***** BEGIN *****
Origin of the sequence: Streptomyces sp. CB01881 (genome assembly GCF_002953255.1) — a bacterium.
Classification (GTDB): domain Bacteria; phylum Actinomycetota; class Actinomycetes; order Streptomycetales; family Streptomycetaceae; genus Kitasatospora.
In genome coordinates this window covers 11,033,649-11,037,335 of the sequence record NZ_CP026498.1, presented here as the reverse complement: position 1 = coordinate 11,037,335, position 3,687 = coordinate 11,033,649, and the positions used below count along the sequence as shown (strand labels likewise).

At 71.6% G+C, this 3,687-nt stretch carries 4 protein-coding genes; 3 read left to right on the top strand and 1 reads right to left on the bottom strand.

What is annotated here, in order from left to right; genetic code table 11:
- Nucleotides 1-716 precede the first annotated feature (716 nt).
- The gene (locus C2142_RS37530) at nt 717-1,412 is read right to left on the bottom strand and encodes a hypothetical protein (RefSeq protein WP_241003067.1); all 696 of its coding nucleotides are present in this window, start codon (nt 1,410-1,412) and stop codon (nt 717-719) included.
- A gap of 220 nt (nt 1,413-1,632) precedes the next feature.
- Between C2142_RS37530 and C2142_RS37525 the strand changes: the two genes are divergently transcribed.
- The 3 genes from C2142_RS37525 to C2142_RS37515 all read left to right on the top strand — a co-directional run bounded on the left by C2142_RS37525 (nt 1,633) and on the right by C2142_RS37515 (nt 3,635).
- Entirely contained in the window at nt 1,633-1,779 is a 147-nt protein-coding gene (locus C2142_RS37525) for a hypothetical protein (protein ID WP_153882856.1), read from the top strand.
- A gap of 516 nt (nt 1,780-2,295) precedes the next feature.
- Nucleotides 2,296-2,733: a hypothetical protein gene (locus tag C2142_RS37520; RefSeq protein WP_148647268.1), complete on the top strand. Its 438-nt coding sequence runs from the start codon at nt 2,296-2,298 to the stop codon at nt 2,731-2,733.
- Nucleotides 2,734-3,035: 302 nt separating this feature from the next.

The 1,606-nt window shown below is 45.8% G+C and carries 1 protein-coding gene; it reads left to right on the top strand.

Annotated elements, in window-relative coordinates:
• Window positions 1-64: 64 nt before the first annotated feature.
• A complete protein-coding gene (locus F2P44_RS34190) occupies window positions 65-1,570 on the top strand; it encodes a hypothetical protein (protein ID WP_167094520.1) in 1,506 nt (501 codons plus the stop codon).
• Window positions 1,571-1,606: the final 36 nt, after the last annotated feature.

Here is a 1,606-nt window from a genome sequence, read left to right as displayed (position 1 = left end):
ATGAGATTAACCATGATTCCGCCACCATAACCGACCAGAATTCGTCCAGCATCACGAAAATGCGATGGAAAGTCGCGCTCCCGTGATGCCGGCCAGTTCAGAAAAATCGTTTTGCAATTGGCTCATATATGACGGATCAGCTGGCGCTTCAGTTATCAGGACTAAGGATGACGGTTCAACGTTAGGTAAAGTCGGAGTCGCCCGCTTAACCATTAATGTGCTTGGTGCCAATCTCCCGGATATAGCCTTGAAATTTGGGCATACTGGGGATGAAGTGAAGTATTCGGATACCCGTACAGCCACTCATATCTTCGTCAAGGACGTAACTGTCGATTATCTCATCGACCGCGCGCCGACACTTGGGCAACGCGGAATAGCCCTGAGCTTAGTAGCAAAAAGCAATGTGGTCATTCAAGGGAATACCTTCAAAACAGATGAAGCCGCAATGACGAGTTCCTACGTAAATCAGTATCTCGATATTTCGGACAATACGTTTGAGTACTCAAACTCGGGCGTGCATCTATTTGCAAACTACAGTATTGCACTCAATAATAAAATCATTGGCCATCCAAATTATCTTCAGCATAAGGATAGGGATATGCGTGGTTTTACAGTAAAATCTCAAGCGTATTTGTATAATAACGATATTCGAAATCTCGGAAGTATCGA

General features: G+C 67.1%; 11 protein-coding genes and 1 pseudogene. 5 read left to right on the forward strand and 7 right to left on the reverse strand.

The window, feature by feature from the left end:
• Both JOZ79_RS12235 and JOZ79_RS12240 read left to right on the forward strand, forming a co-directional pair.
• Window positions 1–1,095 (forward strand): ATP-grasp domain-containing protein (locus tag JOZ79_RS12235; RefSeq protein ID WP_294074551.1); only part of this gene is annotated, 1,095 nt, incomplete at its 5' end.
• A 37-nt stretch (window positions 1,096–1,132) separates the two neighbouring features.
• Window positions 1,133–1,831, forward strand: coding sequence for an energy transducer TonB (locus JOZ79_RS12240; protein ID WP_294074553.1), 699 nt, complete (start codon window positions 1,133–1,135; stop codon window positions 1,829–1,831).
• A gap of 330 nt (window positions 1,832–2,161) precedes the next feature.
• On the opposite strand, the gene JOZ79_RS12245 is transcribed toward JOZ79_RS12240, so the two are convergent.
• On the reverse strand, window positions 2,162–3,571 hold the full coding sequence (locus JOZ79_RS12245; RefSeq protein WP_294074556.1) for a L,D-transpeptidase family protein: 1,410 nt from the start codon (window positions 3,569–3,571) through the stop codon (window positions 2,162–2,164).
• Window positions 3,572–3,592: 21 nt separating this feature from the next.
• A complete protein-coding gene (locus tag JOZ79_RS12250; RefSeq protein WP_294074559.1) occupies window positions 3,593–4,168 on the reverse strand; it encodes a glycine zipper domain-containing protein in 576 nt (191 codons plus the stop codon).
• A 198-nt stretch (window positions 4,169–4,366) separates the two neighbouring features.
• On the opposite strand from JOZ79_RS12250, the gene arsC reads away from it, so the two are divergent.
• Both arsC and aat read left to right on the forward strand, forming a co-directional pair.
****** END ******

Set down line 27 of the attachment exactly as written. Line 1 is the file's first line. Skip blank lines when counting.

• Window positions 1,133–1,831, forward strand: coding sequence for an energy transducer TonB (locus JOZ79_RS12240; protein ID WP_294074553.1), 699 nt, complete (start codon window positions 1,133–1,135; stop codon window positions 1,829–1,831).